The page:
In my world, there are no straight lines.
There is no single road that will take you back to my origin. My time is marked only by people and the smoke signals cast up from the wildfires of my heart. Sometimes the fire burns low — but it hasn’t gone out yet. While things smolder here, I yearn for the heat of my childhood fire. And, like a migrant bird that moves with the seasons, I know where to go.
Tomorrow, I fly East. Back to my home. There, I will plug-in to the people that have kept me lit up for as long as I’ve been gone, down, and lost. Extension cords across a nation. Beacons and anchors.
When I booked my flight, I imagined my trip as the great escape. My chance to flee all the ghosts that I’ve been dancing with for the past few months. I could see it — My mother’s actual shoulder, ready for my tears, instead of my neck craned over my own as I weep into the phone. My father, sitting on the couch, turning inky newspaper pages while the smell of coffee circulates under the ceiling fan. My cousins, making wise cracks on the deck, all with pasty white, Irish skin — reflecting the sun in their two-piece bathing suits — wet hair wrapped up in old, weathered beach towels. My grandparents, like pigs in shit — surrounded by their clan — we unite, flanking all sides of their home. These people, these moments — they are not meant to facilitate my escape, but, instead, to bring me back to life. They revive my spirit with a power I have never known in my solitude.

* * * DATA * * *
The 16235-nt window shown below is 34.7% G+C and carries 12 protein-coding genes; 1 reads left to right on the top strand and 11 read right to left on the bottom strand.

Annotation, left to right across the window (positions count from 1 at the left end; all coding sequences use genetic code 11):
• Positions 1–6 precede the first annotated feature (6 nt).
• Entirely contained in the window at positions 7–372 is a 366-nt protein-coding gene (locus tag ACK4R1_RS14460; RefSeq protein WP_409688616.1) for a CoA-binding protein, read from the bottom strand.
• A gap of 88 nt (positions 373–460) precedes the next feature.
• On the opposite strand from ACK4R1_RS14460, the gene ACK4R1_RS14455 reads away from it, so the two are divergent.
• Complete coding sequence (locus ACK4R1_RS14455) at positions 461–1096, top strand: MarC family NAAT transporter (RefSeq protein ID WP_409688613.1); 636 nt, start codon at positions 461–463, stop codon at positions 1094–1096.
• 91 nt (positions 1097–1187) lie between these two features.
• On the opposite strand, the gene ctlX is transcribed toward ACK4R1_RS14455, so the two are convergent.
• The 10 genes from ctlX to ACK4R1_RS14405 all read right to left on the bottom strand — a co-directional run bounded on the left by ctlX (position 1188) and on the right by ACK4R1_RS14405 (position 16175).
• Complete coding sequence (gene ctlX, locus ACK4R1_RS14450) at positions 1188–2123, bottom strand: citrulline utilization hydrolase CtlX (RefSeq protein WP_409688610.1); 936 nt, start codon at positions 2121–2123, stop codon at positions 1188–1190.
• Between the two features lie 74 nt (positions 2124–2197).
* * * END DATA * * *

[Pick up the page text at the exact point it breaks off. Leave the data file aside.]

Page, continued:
These are the real things in life to hold fast to — Family. Love. Home. — You will forget until your crooked lines remind you.
This year has been sobering. I’ve watched myself morph. I’ve watched the people around me walk in and out of shadows. I have new, deep scars that I will wear forever — with pride. And, to my surprise, it’s got nothing to do with the drink. It’s more to do with the fact I haven’t needed one. Yes, crooked lines were drawn, but each end meets its own Mecca.
Sometimes, the breeze off the Willamette River smells like a summer’s day in New York. I hold that air in my lungs. I long for the people that kept me once as a child, who love me still — miles apart. They still follow my path, like the tip of a finger on a map. They stay the course, however deviant. They see, in me, something simple. We live inside each other. My heart knows these people — we are the saviors and the saved.
Kindred — We know the easiest and the most difficult kind of love.
We have come as we are. We accept each other this way — The mess on the dining room table. The 10 extra pounds. The broken heart. The busted tail light. The empty wallet. It’s there. It’s ours. It’s us. On display. They take me. I take them. They love me. And I, — I love them back — their messes and their pounds and their hearts all the same.
So, just this once, I draw a straight line through the clouds.
Metal bird, take me as the crow flies — not to my escape — but to my return.
**ARTWORK CREDIT: Andrew Wyeth, ‘Crows, Study for Woodshed,’ 1944. Watercolor on paper laid down on board.**